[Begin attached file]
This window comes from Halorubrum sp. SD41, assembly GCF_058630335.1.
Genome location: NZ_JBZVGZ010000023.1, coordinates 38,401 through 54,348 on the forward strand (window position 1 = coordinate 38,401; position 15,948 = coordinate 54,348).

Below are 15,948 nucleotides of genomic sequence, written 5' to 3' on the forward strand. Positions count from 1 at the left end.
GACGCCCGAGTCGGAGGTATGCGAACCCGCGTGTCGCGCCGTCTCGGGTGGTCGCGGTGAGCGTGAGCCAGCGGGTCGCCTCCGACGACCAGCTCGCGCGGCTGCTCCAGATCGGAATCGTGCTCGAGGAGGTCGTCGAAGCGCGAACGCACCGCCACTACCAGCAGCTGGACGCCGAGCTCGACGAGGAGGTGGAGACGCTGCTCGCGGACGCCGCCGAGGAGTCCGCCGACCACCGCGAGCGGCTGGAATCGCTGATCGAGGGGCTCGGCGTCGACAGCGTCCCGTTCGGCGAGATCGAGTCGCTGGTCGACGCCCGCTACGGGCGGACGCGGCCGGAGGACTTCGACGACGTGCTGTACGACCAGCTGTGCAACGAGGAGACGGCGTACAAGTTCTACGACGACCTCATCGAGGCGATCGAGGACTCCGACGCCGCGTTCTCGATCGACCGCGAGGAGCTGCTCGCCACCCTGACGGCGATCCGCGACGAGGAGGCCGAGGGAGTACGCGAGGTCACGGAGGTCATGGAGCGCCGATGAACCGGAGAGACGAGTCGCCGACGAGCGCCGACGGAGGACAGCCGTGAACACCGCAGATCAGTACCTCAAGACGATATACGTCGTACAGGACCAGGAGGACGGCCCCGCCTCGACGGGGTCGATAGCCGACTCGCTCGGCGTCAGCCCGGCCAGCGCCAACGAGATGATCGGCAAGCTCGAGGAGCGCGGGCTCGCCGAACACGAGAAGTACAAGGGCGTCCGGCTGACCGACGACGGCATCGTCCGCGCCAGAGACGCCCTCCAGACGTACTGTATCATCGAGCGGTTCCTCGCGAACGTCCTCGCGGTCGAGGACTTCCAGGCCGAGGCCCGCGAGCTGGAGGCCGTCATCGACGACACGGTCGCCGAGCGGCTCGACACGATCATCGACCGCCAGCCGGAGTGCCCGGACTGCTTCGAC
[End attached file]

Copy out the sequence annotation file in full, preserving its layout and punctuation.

This window comes from Halorubrum sp. SD41, assembly GCF_058630335.1.
Genome location: NZ_JBZVGZ010000023.1, coordinates 38,401 through 54,348 on the forward strand (window position 1 = coordinate 38,401; position 15,948 = coordinate 54,348).

Below are 15,948 nucleotides of genomic sequence, written 5' to 3' on the forward strand. Positions count from 1 at the left end.
GACGCCCGAGTCGGAGGTATGCGAACCCGCGTGTCGCGCCGTCTCGGGTGGTCGCGGTGAGCGTGAGCCAGCGGGTCGCCTCCGACGACCAGCTCGCGCGGCTGCTCCAGATCGGAATCGTGCTCGAGGAGGTCGTCGAAGCGCGAACGCACCGCCACTACCAGCAGCTGGACGCCGAGCTCGACGAGGAGGTGGAGACGCTGCTCGCGGACGCCGCCGAGGAGTCCGCCGACCACCGCGAGCGGCTGGAATCGCTGATCGAGGGGCTCGGCGTCGACAGCGTCCCGTTCGGCGAGATCGAGTCGCTGGTCGACGCCCGCTACGGGCGGACGCGGCCGGAGGACTTCGACGACGTGCTGTACGACCAGCTGTGCAACGAGGAGACGGCGTACAAGTTCTACGACGACCTCATCGAGGCGATCGAGGACTCCGACGCCGCGTTCTCGATCGACCGCGAGGAGCTGCTCGCCACCCTGACGGCGATCCGCGACGAGGAGGCCGAGGGAGTACGCGAGGTCACGGAGGTCATGGAGCGCCGATGAACCGGAGAGACGAGTCGCCGACGAGCGCCGACGGAGGACAGCCGTGAACACCGCAGATCAGTACCTCAAGACGATATACGTCGTACAGGACCAGGAGGACGGCCCCGCCTCGACGGGGTCGATAGCCGACTCGCTCGGCGTCAGCCCGGCCAGCGCCAACGAGATGATCGGCAAGCTCGAGGAGCGCGGGCTCGCCGAACACGAGAAGTACAAGGGCGTCCGGCTGACCGACGACGGCATCGTCCGCGCCAGAGACGCCCTCCAGACGTACTGTATCATCGAGCGGTTCCTCGCGAACGTCCTCGCGGTCGAGGACTTCCAGGCCGAGGCCCGCGAGCTGGAGGCCGTCATCGACGACACGGTCGCCGAGCGGCTCGACACGATCATCGACCGCCAGCCGGAGTGCCCGGACTGCTTCGAC